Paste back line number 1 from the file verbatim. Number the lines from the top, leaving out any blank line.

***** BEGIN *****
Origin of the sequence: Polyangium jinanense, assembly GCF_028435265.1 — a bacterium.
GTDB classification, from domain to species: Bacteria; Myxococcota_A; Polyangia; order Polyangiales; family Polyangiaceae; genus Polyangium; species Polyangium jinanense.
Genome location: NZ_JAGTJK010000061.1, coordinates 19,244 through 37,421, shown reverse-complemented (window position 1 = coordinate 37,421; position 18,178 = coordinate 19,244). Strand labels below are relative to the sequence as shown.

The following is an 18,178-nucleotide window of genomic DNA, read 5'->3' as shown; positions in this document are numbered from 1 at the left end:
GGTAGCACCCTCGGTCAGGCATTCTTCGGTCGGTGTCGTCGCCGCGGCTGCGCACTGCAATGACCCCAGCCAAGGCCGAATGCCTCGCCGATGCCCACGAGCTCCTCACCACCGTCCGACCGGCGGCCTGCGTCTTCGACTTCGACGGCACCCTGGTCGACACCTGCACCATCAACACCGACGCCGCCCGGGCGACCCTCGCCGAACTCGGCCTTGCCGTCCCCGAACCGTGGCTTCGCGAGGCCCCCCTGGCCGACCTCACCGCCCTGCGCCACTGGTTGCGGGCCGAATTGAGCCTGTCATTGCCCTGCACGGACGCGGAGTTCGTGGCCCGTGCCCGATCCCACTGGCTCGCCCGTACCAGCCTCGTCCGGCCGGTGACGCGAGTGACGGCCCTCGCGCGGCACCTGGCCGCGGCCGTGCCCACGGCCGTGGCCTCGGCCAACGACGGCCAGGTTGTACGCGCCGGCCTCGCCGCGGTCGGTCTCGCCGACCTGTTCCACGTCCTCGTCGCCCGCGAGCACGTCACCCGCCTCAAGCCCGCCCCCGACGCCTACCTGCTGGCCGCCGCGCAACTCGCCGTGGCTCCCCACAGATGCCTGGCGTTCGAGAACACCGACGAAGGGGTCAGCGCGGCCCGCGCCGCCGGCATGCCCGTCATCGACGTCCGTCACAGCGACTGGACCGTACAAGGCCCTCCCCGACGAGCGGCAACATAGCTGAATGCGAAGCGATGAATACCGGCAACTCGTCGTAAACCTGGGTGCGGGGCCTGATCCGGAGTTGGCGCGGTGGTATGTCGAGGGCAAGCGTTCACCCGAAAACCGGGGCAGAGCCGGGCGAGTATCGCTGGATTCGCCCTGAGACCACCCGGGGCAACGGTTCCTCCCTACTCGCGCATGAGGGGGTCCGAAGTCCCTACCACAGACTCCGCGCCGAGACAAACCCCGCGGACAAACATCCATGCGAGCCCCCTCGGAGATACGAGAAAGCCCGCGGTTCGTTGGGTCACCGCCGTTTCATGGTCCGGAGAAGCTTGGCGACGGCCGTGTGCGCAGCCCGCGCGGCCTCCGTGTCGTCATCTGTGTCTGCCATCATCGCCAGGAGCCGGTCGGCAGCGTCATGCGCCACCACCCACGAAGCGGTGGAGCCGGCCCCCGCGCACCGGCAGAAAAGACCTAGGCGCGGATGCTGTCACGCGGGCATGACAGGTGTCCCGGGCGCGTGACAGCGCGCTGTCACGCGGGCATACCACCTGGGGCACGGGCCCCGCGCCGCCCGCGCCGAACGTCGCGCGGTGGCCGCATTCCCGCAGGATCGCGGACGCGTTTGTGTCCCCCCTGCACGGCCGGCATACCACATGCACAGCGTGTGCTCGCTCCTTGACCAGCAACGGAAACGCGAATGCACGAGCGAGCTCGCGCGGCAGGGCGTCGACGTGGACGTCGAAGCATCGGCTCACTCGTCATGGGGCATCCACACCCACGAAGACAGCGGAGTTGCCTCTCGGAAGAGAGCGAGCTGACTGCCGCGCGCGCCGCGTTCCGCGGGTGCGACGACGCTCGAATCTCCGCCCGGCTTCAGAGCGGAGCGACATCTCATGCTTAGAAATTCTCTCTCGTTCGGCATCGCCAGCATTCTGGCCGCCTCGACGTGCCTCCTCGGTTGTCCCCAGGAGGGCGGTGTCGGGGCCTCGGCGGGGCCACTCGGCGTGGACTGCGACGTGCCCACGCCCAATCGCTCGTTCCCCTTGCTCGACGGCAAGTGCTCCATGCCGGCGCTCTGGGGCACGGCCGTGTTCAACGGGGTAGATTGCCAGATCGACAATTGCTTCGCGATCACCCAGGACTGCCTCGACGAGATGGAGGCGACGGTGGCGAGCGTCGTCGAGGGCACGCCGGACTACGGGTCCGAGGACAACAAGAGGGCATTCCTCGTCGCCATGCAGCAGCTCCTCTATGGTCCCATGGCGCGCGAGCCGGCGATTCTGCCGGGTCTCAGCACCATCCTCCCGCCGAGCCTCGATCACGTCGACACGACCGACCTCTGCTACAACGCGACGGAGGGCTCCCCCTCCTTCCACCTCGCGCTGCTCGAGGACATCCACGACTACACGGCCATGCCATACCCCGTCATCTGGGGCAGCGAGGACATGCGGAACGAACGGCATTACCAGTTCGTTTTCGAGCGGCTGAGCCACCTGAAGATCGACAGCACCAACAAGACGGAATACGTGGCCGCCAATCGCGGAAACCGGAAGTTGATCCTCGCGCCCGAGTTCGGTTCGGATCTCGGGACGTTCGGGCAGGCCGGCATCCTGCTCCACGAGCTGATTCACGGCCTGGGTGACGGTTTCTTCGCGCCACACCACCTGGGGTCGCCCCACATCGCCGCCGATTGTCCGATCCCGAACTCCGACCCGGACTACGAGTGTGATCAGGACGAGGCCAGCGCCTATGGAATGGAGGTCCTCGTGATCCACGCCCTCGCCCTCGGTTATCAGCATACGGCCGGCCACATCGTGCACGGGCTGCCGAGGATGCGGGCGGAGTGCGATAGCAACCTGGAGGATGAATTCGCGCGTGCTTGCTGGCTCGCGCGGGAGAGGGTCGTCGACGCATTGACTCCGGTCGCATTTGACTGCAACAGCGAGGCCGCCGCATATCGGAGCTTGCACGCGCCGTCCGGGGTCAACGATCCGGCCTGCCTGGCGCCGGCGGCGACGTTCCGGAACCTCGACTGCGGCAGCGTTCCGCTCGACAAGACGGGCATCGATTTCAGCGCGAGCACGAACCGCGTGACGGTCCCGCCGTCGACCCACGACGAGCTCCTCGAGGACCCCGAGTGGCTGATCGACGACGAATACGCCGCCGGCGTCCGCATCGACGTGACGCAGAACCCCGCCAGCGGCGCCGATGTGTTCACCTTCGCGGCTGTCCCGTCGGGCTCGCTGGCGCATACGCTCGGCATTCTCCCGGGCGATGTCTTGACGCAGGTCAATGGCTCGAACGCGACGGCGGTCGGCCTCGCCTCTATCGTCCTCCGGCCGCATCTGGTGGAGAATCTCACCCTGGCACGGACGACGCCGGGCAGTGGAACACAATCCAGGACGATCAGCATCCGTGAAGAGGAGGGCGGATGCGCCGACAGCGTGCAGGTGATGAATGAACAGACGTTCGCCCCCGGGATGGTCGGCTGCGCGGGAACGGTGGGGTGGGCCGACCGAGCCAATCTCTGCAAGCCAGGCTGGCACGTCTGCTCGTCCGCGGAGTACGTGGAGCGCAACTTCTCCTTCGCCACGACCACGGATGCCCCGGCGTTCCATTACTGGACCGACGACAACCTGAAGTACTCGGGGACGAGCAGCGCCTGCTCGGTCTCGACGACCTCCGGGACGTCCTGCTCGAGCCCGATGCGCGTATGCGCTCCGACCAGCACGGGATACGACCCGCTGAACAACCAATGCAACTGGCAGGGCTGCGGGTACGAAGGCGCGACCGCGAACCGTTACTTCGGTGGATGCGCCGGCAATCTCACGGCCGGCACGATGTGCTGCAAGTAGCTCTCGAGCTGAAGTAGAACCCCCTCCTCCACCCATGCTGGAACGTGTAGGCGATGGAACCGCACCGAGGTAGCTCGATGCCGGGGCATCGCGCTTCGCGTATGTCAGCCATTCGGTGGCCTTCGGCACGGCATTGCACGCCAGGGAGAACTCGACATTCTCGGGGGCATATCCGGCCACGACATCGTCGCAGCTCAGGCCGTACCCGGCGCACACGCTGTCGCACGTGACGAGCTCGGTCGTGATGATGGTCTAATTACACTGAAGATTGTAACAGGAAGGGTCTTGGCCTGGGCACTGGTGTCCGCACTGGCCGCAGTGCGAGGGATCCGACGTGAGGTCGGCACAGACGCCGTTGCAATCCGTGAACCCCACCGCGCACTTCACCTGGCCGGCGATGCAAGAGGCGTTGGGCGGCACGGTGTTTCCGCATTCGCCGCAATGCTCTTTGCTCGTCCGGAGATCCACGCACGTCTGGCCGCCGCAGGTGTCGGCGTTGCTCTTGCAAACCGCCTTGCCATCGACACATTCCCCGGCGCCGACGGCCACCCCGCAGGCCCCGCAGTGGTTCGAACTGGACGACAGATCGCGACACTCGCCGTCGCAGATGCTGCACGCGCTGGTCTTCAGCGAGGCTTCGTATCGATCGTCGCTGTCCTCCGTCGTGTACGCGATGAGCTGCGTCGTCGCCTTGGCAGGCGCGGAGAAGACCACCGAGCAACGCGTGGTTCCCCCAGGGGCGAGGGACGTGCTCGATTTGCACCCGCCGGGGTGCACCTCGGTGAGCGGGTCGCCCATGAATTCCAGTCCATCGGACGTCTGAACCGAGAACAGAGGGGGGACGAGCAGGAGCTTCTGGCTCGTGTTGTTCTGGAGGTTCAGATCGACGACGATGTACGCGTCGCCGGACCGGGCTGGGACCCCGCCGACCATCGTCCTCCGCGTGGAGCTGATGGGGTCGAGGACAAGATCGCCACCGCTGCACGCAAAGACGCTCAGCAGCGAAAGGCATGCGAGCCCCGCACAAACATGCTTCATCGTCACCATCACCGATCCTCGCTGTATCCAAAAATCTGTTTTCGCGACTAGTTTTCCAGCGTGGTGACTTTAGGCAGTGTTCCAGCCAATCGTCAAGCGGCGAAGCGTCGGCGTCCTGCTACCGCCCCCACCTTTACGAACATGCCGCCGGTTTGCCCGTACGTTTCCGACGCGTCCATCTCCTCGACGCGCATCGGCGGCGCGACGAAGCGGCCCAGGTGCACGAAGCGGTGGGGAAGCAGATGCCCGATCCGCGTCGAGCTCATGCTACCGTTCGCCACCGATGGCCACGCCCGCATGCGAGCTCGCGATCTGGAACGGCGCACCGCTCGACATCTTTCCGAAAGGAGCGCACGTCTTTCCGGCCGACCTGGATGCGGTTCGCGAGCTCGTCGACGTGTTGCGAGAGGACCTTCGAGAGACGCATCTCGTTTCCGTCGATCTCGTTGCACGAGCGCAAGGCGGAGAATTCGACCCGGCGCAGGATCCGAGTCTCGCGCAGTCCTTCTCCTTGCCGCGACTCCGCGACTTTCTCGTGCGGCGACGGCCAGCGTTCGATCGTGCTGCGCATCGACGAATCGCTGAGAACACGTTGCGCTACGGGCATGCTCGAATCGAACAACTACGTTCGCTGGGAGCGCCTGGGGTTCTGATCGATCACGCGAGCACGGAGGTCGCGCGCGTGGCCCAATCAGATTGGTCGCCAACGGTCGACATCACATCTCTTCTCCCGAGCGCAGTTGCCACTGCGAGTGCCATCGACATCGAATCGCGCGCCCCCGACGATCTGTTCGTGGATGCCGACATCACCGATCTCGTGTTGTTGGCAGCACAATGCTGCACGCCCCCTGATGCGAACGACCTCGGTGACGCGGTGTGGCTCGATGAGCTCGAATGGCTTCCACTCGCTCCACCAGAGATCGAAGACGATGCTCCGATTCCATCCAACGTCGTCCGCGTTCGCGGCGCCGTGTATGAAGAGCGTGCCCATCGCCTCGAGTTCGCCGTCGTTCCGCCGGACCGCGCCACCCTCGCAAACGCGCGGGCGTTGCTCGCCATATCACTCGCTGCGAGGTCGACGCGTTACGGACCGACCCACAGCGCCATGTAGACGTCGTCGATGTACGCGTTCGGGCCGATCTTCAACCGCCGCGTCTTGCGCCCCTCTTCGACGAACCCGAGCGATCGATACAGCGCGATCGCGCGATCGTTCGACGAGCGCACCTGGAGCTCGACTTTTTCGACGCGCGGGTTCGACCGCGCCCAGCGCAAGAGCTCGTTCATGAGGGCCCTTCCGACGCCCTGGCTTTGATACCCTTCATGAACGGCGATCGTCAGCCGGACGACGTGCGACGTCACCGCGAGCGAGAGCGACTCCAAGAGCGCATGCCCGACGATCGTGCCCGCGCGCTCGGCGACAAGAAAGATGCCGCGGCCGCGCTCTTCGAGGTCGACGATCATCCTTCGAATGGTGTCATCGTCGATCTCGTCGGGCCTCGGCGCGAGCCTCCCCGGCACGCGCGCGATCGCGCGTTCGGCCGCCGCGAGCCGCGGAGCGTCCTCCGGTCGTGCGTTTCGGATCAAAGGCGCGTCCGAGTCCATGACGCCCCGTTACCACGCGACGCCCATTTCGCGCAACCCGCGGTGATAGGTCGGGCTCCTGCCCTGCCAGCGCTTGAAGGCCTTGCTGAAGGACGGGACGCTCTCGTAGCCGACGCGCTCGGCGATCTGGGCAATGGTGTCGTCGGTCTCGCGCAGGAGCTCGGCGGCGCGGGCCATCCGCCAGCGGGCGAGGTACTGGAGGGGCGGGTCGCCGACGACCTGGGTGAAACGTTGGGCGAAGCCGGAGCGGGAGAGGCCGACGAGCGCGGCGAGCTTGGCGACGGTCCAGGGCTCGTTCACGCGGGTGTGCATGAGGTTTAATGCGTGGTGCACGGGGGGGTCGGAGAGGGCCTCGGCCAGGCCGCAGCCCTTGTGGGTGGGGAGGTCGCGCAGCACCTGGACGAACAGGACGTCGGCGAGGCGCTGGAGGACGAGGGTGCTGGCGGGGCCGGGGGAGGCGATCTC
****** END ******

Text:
Origin of the sequence: Polyangium jinanense, assembly GCF_028435265.1 — a bacterium.